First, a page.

A screech owl, Pluto, visited the Desert Rivers Audubon meeting on March 8, much to the delight of the audience. Just eight inches of seriousness, he lives at Liberty Wildlife Rehabilitation center. The staff presented the Desert Rivers members with birds that come through its door. Pluto was imprinted by humans, meaning fed, and therefore not taught the owl ways and unable to survive in the wild. Cell phones and cameras recorded a barn owl, a Swainson hawk, and a zone-tailed hawk, along with a peregrine falcon. Troop 380 of the Boy Scouts was present and asked many good questions of the Liberty Wildlife staff, especially about the peregrine falcon. The peregrine, being a power-diver for prey, can reach 200 miles per hour.
Most of those birds were recovered from injuries, broken wings, weak bones, broken beaks, and human imprinting, unable to return to the wild. These birds then become teachers and educators for humans.
Soon to be missed: The final Desert Rivers Audubon Family Birdwalks will also end for this year until cooler weather in October.
The final free Family Birdwalk will be at Chandler Veterans Oasis Park, Chandler Heights and Linsday, on the first Saturday, April 2, from 8 to 11 a.m. Desert Rivers Audubon lends binoculars, and a bird leader will guide visitors through the park and point out the different birds.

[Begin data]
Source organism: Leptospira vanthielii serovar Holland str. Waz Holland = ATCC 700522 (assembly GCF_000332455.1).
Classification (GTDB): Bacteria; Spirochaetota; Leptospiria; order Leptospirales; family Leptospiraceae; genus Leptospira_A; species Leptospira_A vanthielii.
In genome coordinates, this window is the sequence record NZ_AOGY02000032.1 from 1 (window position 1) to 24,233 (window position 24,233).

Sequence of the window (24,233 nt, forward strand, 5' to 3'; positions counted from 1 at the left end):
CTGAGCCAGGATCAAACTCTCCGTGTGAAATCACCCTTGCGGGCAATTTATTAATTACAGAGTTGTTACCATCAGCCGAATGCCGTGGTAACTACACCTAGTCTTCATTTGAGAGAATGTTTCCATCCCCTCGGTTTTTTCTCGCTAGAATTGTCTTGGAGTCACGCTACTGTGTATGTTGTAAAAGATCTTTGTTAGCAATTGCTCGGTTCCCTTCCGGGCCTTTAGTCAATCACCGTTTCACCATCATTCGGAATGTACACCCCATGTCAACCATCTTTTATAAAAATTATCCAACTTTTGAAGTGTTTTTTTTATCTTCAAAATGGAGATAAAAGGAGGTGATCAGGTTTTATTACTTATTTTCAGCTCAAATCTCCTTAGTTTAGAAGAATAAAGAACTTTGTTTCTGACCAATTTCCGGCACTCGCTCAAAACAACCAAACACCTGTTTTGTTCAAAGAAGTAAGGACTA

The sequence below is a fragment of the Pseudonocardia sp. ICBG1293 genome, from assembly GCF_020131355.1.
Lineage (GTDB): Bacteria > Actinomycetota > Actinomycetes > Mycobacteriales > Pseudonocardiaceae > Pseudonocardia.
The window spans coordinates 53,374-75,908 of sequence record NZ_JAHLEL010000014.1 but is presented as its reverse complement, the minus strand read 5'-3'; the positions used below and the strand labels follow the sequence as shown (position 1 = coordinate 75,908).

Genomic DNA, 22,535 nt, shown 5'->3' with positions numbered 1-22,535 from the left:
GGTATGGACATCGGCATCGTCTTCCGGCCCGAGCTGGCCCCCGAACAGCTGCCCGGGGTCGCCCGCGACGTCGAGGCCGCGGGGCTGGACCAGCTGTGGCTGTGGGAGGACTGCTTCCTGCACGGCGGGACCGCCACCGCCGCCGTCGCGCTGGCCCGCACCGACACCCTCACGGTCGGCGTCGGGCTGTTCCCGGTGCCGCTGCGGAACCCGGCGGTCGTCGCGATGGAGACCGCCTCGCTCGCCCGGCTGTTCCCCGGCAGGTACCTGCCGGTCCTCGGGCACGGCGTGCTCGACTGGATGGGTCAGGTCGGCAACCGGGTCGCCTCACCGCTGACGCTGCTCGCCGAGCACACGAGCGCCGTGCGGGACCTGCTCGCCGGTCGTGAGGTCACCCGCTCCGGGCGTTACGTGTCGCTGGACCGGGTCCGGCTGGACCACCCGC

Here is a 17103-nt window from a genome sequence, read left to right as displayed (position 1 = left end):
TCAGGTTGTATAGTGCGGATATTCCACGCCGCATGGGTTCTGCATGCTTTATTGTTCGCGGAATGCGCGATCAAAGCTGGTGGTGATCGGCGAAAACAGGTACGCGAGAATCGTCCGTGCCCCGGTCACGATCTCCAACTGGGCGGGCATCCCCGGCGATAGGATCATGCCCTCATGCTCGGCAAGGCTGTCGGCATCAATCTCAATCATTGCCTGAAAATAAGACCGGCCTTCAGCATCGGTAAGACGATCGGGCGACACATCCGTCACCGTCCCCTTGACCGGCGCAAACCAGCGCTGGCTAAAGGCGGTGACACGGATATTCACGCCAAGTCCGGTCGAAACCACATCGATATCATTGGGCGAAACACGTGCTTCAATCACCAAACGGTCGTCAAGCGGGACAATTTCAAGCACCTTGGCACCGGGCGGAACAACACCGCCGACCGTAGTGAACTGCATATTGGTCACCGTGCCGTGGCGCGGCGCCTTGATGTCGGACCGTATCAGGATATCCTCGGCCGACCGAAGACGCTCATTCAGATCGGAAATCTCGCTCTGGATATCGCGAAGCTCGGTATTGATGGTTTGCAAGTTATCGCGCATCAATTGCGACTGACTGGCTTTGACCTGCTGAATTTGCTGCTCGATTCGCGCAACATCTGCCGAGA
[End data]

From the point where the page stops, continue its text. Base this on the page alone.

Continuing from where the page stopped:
The Monthly Speaker Series will continue through May on Zoom. Go to www.Desertriversaudubon.org to register. A link will be emailed to you.
On April 12 at 7 p.m., ASU Professor Kevin McGraw will present “Keeping Cool, How Love Birds and Other Birds Are Adapting to Rising Temperatures” in person at the Gilbert Library at Greenfield and Guadalupe, or on Zoom. Rosy-faced lovebirds are now in Sun Lakes!
On May 10 at 7 p.m., Jake Thompson will present “My Big Year: Birding on the Clock.” Jake spent the year finding species all throughout Arizona.
Liberty Wildlife urges folks to not try to take care of birds, but to call for assistance so birds are not imprinted and cannot be returned to the wild. Further, Liberty urges that HOAs and folks trim their palm trees in late spring or summer, as they are nesting sites for owls and hawks. The birds will have fledged by then. The phone number for Liberty Wildlife is 480-998-5550.